Linda Lee Harper

Selected Works

Fiction
My short story "Another Pittsburgh Story" should resonate for anybody familiar with the hills and bus routes of Pittsburgh, or any city really.
Poetry
The poems in Linda Lee Harper's SMALL WAVES are technically adept and clever, --a pleasure, and that alone would justify the collection. They tell the truth about our lives--presentments of aging, unexpected desires--but tell it appealingly slant as Miss Dickinson suggests.
This is a terrific book of poems... and I am thrilled to be supervising its publication.
--Michael Dumanis, Director of the Cleveland State University Poetry Center
“ ...a poet of exquisite wit, dark humor and trustworthy insight.”
--Susan Ludvigson, author of Everything Winged Must Be Dreaming, To Find the Gold
Two Pushcart Nominations

Toward Desire

Effie Swears

she could love you
like a young girl,
giddy and gawky,
her smile as simple
and guileless as a nun.
She could show you
adolescent adoration
shot through with yearning
so transparent you could see
her heart as clearly as the yellow finch
scuttling leaves in the sweet gum out back.
She could peel desire from you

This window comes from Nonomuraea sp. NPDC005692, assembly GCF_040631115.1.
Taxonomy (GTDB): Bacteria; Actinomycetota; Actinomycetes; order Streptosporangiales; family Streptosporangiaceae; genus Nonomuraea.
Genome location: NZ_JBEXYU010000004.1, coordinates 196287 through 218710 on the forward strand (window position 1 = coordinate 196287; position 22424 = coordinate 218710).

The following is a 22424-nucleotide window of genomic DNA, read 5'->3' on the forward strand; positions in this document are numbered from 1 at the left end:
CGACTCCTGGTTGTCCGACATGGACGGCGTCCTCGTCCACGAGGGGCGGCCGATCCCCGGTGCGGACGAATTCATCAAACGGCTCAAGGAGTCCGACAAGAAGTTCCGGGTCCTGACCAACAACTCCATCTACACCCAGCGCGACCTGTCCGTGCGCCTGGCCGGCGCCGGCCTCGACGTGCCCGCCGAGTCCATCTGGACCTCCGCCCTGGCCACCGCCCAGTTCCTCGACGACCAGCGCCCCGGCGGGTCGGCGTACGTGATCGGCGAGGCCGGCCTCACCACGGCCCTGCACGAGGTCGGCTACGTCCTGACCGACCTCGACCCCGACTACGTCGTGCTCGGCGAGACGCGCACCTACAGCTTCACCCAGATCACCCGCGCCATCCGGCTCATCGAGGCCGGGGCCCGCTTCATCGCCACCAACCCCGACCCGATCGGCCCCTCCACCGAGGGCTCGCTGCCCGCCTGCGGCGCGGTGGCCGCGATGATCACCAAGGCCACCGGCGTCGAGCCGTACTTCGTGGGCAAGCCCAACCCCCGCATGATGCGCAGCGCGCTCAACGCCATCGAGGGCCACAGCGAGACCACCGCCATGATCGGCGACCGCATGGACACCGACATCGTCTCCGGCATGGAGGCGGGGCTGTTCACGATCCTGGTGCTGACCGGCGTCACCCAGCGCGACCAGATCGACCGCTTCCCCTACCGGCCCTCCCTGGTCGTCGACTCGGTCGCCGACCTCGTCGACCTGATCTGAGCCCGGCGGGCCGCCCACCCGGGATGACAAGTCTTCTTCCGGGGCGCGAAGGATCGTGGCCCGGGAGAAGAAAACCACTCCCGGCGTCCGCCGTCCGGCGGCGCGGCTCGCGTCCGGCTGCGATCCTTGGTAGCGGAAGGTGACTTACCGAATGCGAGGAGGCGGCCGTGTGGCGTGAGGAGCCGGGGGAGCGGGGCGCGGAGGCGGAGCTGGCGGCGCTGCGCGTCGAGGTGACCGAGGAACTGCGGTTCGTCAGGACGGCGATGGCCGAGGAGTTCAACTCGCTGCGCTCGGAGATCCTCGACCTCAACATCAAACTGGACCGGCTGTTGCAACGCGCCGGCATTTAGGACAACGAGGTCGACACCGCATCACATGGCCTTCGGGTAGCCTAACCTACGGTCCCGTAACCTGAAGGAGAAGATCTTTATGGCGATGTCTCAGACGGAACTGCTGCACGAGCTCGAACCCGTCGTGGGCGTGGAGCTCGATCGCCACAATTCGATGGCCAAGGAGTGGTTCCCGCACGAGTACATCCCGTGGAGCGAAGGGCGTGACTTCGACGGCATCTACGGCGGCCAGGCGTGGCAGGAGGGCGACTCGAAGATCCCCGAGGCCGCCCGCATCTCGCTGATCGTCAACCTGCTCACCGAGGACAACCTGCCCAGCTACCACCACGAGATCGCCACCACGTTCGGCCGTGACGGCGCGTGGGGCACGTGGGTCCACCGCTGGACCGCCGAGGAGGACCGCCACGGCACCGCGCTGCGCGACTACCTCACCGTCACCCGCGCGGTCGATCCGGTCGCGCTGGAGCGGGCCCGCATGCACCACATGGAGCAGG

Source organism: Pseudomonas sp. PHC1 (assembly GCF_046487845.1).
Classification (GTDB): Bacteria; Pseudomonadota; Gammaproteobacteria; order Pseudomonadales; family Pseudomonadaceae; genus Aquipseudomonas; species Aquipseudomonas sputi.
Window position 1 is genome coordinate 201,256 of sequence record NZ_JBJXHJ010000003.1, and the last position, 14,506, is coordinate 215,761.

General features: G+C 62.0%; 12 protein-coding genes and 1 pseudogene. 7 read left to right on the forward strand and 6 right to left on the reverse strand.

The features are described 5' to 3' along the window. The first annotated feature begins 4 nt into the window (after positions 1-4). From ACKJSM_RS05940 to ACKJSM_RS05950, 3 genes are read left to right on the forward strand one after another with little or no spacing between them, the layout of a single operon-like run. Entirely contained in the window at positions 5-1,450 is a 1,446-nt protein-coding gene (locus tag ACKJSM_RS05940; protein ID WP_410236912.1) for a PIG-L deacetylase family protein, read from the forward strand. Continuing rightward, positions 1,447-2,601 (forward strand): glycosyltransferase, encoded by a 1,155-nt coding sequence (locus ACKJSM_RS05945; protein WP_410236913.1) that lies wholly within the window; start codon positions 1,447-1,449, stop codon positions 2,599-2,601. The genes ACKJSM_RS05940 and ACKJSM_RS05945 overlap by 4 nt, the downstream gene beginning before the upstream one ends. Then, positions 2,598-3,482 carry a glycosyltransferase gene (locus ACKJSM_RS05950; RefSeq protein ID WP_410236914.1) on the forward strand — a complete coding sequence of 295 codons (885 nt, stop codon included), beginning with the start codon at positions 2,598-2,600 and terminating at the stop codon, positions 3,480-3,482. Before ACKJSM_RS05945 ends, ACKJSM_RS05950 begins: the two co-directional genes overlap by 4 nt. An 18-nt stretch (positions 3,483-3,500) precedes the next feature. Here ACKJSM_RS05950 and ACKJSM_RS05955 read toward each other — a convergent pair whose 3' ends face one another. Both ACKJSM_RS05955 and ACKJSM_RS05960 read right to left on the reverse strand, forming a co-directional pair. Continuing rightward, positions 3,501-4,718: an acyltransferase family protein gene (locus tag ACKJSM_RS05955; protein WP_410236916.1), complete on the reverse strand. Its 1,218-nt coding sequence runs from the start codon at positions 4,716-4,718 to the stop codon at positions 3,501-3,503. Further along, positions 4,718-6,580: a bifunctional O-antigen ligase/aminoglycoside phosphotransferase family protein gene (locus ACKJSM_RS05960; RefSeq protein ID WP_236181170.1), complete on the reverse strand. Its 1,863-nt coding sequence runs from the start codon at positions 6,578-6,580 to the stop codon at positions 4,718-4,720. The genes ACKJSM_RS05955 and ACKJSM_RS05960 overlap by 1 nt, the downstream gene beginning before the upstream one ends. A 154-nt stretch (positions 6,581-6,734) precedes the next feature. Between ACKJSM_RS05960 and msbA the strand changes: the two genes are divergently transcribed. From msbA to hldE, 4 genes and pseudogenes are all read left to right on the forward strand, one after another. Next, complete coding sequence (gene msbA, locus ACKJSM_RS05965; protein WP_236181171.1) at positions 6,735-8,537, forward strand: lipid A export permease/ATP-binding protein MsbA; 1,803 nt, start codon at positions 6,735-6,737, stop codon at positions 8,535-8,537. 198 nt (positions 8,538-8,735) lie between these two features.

as awkwardly as the first time
stripping a peach of its fuzz.

But she is forty full
and well into fidelity
that rides her shoulder
like a pet monkey
chained daintily to her wrist,
so that when she shakes your hand
or reaches for your undoing,
her monkey coos into her ear,
sweeps his tail
across her spine
provoking goosebumps
as blind to age
as she could make you.

She could.

Gustav’s Ammo

Sit on my lap, here, he directed me
and I would sit down up on his knees.
He threw bread to the squirrels,
nickels to the young Albanese boys who crowded
around our porch like a pack of terriers
starving for everything. He told us
stories the war denied him about cousins,
brothers, of their wives, children, successes,
all fictional, all lies, all of them dead as charity
by the end of the war, the one from which he
escaped to grow fat in America.
He shingled and tarred roofs, tin
flashing neatly pinned to eaves and overhangs
bright as medals on the breasts of houses,
as nickels tossed to the boys,
as bullets Gustav carried in his pocket like change.